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To: Canada's employment ministers

From: Jeremy M. Kronick and Parisa Mahboubi

Date: June 21, 2019

Re: Understanding Canada's “Record” Unemployment Rate

Statistics Canada’s latest monthly Labour Force Survey showed a net gain of 27,700 new jobs in May, with that increase made up entirely of full-time jobs. With this gain, the unemployment rate fell to an all-time low of 5.4 percent. Unfortunately, the current headline masks disquieting issues with underemployment and wage growth.   

We have previously written on the dangers of studying the unemployment rate on its own and the need for a better way of assessing the health of the labour market. The unemployment rate comprises both a numerator and a denominator. The numerator tells us how many people without a job are looking for work while the denominator tells us the sum total of employed and unemployed people belonging to the labour force. Missing from this are discouraged workers without a job that have given up looking for work, and those with part-time positions who want full-time work. While the share of these involuntary part-time employees is lower than before the recession, there remains more than 700,000 part-timers who would prefer full-time employment. And, if we factor in these folks, as well as discouraged workers, the unemployment rate would not look as rosy as the headline suggests.     

To improve our assessment of the state of the labour market, the Bank of Canada produces a comprehensive measure called the labour market indicator (LMI), which incorporates unemployment-rate data with other crucial information, including wage growth, average hours worked, labour-force participation rates, flows into and out of unemployment, long-term unemployment, and underutilization of labour. It uses a statistical technique to turn all this data into a single index number that we can compare to the unemployment rate, at a quarterly frequency.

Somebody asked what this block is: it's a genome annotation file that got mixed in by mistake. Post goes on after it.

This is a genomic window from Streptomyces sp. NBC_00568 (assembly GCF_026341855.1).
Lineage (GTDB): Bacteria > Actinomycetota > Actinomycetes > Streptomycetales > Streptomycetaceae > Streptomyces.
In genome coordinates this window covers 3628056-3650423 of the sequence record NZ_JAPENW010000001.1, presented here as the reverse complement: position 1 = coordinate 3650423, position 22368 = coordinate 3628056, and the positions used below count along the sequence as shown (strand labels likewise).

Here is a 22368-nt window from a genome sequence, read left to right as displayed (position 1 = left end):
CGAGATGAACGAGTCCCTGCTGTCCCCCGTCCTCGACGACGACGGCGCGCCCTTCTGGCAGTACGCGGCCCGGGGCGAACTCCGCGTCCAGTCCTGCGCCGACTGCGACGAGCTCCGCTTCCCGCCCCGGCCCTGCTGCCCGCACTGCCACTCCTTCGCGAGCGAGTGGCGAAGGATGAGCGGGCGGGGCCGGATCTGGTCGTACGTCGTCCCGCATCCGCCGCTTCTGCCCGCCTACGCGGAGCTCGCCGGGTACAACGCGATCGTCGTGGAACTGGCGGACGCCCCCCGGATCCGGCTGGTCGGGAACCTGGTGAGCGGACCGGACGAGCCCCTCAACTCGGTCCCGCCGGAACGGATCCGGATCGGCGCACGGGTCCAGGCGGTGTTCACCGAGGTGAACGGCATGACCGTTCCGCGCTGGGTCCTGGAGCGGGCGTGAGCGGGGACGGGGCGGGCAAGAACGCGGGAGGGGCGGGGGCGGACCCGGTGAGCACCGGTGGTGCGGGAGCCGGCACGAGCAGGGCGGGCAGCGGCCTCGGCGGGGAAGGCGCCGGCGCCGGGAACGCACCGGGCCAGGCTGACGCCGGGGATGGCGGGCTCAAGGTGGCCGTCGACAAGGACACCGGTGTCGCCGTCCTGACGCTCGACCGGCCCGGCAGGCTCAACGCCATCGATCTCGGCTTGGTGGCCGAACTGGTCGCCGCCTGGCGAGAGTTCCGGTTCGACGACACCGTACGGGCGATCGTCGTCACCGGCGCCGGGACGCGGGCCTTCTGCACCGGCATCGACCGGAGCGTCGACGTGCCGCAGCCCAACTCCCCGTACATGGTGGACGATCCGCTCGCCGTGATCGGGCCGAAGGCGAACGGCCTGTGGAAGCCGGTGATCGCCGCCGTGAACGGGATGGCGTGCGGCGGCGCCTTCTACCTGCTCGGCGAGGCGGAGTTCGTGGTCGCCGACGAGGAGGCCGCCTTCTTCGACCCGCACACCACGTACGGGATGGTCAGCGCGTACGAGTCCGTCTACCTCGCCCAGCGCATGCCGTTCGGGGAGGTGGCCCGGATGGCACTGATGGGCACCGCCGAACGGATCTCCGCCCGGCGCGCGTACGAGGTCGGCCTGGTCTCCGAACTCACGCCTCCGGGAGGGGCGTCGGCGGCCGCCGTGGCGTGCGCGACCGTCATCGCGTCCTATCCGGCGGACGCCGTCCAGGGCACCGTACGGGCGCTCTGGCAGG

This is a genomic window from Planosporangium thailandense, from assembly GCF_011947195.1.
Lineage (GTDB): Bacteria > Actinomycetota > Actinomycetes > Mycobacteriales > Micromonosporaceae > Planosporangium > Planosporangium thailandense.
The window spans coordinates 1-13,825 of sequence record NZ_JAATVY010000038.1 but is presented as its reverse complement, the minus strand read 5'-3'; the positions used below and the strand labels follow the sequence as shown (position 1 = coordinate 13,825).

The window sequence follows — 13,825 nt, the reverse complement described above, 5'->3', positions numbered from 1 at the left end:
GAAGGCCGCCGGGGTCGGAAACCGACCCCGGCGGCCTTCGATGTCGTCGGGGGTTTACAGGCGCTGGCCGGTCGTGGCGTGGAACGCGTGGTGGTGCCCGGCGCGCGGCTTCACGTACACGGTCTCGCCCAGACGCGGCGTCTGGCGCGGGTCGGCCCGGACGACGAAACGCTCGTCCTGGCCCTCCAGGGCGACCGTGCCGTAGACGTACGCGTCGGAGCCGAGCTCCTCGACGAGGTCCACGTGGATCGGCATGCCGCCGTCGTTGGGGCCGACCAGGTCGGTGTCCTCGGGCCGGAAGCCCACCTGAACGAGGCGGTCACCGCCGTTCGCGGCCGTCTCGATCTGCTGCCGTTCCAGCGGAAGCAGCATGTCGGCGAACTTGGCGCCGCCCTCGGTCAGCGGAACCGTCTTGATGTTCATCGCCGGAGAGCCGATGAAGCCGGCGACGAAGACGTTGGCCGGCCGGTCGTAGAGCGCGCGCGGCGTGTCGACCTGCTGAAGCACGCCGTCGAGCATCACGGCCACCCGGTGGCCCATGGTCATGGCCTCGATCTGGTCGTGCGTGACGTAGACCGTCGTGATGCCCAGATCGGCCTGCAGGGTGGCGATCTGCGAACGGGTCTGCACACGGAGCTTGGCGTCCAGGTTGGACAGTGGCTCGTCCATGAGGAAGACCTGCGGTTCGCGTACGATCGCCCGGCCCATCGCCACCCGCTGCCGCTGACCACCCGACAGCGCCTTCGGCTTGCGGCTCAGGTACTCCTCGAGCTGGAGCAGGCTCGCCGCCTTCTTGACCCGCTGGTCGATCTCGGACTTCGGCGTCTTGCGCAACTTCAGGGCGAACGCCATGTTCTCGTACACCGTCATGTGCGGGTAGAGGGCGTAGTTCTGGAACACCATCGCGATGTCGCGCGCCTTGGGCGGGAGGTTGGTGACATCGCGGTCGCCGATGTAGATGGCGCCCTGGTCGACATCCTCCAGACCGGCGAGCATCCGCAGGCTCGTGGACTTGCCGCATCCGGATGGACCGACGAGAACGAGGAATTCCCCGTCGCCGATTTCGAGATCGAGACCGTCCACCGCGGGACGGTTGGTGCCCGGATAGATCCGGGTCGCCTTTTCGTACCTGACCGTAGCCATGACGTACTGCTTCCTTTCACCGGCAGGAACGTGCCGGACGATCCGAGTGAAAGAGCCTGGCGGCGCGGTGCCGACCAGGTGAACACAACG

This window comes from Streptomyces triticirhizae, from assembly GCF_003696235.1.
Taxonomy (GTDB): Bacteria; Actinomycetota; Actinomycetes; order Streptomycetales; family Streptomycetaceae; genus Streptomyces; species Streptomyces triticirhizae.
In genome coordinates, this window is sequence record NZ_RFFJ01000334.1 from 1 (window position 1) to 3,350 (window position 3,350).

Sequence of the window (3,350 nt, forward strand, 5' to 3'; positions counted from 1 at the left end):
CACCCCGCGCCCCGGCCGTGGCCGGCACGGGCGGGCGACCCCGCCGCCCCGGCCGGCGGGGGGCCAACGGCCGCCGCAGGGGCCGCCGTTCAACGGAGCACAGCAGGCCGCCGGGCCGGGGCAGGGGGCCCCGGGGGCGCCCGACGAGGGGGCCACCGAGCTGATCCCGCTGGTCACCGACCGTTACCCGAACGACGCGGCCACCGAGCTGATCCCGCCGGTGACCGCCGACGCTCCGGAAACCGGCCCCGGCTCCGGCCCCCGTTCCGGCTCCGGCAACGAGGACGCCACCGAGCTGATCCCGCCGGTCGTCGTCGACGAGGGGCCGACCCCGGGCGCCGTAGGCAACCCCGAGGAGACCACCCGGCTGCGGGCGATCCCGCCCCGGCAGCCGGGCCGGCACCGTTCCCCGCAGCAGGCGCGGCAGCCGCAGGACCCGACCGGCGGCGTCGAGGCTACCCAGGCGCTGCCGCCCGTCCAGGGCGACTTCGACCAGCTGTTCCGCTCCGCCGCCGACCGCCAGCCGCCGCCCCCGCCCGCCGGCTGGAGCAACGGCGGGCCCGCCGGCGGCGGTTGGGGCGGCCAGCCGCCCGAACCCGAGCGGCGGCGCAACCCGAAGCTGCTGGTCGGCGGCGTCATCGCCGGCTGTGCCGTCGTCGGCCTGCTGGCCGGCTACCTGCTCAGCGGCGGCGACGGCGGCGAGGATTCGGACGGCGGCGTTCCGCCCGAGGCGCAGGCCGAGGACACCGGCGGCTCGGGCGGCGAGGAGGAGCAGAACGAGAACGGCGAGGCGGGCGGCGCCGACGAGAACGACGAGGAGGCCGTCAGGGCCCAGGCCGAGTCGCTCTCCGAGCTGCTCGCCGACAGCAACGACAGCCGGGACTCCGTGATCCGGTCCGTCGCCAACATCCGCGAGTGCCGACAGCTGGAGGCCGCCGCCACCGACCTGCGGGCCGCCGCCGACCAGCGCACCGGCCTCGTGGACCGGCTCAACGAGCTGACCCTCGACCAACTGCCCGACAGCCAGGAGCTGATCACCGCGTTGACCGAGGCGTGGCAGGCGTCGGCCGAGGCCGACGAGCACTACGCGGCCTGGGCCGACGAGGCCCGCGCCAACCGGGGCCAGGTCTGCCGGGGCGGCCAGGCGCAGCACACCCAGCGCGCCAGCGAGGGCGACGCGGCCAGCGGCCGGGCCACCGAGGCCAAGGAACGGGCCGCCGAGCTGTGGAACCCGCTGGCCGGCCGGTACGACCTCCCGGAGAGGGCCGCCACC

While the general direction of both the unemployment rate and LMI are often the same, the extremes during economic booms and recessions are greater in the case of the unemployment rate. 

For example, in 2008Q3, the quarter prior to the beginning of the recession, these two measures were almost identical: 6 percent for the LMI, and 6.1 percent for the unemployment rate. The recession itself produced different peaks: 8.1 percent for the LMI, and a worse 8.7 percent for the unemployment rate.

More recently, in 2015 Q3, the two measures were again almost identical: 7 for the LMI and 7.1 percent for the unemployment rate. Since then, the LMI fell to 6.1 percent in 2018 Q4, while the unemployment rate fell to 5.6 percent — a decline of  1.5 times the LMI —  and a record 5.4 percent in May 2019. The story is good for the LMI; it is exceptional for the unemployment rate.

Contributing to the discrepancies between these two measures is sluggish wage growth – puzzling given low unemployment, and a rise in job vacancies. According to Statistics Canada, more than 500,000 vacant jobs were available in the first quarter of 2019 — up by 9.6 percent from a year earlier.  

This matters for how governments think about labour market policy. Given the importance in the Bank of Canada’s measure to things such as wage growth, hours worked and full-time work, it’s not just the quantity of jobs that matter but the types of jobs. This suggests that, to improve labour market conditions, policymakers should look beyond boosting the number of jobs with a focus on maximizing the quality of jobs available to Canadians.  Moreover, businesses and policymakers alike need to continue to improve skills training as globalization, technology, and population aging disrupt the types of available jobs.

As always seems to be the case in economics, the devil is in the details. This remains true of interpreting the labour market and generating appropriate policy responses.

Jeremy M. Kronick is Associate Director, Research and Parisa Mahboubi is a Senior Policy Analyst at the C.D. Howe Institute.

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The views expressed here are those of the authors. The C.D. Howe Institute does not take corporate positions on policy matter